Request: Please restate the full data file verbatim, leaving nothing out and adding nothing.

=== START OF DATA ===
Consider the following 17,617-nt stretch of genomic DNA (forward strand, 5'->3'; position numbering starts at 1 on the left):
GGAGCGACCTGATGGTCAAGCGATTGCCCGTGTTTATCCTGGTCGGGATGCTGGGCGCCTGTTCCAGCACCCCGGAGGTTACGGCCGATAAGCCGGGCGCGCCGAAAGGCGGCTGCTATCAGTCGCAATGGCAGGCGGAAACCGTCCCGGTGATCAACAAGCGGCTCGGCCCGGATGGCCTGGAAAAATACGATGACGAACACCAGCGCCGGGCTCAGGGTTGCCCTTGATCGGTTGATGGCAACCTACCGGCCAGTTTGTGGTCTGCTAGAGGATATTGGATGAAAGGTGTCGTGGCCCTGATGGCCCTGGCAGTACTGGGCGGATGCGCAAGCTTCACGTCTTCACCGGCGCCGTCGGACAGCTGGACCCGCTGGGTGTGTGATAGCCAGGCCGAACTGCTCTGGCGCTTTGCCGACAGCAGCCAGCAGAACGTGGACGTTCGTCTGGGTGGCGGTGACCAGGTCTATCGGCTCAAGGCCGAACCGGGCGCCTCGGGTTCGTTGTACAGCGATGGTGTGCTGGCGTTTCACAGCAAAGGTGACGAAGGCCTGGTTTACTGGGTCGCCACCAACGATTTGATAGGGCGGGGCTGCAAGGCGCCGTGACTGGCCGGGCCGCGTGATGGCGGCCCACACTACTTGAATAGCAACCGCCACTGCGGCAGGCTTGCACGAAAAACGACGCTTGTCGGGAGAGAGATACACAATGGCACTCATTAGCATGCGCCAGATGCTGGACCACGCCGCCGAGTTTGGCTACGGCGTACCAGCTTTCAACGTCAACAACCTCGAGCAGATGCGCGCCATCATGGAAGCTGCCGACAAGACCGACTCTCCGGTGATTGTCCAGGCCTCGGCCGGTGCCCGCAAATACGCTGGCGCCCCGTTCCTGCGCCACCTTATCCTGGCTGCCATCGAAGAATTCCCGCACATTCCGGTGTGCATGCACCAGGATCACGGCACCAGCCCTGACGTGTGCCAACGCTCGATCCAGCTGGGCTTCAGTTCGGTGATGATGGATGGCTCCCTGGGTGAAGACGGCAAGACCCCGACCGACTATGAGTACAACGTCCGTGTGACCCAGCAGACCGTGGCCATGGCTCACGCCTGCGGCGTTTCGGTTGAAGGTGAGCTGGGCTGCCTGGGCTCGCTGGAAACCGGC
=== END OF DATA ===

Consider the following 17,617-nt stretch of genomic DNA (forward strand, 5'->3'; position numbering starts at 1 on the left):
GGAGCGACCTGATGGTCAAGCGATTGCCCGTGTTTATCCTGGTCGGGATGCTGGGCGCCTGTTCCAGCACCCCGGAGGTTACGGCCGATAAGCCGGGCGCGCCGAAAGGCGGCTGCTATCAGTCGCAATGGCAGGCGGAAACCGTCCCGGTGATCAACAAGCGGCTCGGCCCGGATGGCCTGGAAAAATACGATGACGAACACCAGCGCCGGGCTCAGGGTTGCCCTTGATCGGTTGATGGCAACCTACCGGCCAGTTTGTGGTCTGCTAGAGGATATTGGATGAAAGGTGTCGTGGCCCTGATGGCCCTGGCAGTACTGGGCGGATGCGCAAGCTTCACGTCTTCACCGGCGCCGTCGGACAGCTGGACCCGCTGGGTGTGTGATAGCCAGGCCGAACTGCTCTGGCGCTTTGCCGACAGCAGCCAGCAGAACGTGGACGTTCGTCTGGGTGGCGGTGACCAGGTCTATCGGCTCAAGGCCGAACCGGGCGCCTCGGGTTCGTTGTACAGCGATGGTGTGCTGGCGTTTCACAGCAAAGGTGACGAAGGCCTGGTTTACTGGGTCGCCACCAACGATTTGATAGGGCGGGGCTGCAAGGCGCCGTGACTGGCCGGGCCGCGTGATGGCGGCCCACACTACTTGAATAGCAACCGCCACTGCGGCAGGCTTGCACGAAAAACGACGCTTGTCGGGAGAGAGATACACAATGGCACTCATTAGCATGCGCCAGATGCTGGACCACGCCGCCGAGTTTGGCTACGGCGTACCAGCTTTCAACGTCAACAACCTCGAGCAGATGCGCGCCATCATGGAAGCTGCCGACAAGACCGACTCTCCGGTGATTGTCCAGGCCTCGGCCGGTGCCCGCAAATACGCTGGCGCCCCGTTCCTGCGCCACCTTATCCTGGCTGCCATCGAAGAATTCCCGCACATTCCGGTGTGCATGCACCAGGATCACGGCACCAGCCCTGACGTGTGCCAACGCTCGATCCAGCTGGGCTTCAGTTCGGTGATGATGGATGGCTCCCTGGGTGAAGACGGCAAGACCCCGACCGACTATGAGTACAACGTCCGTGTGACCCAGCAGACCGTGGCCATGGCTCACGCCTGCGGCGTTTCGGTTGAAGGTGAGCTGGGCTGCCTGGGCTCGCTGGAAACCGGC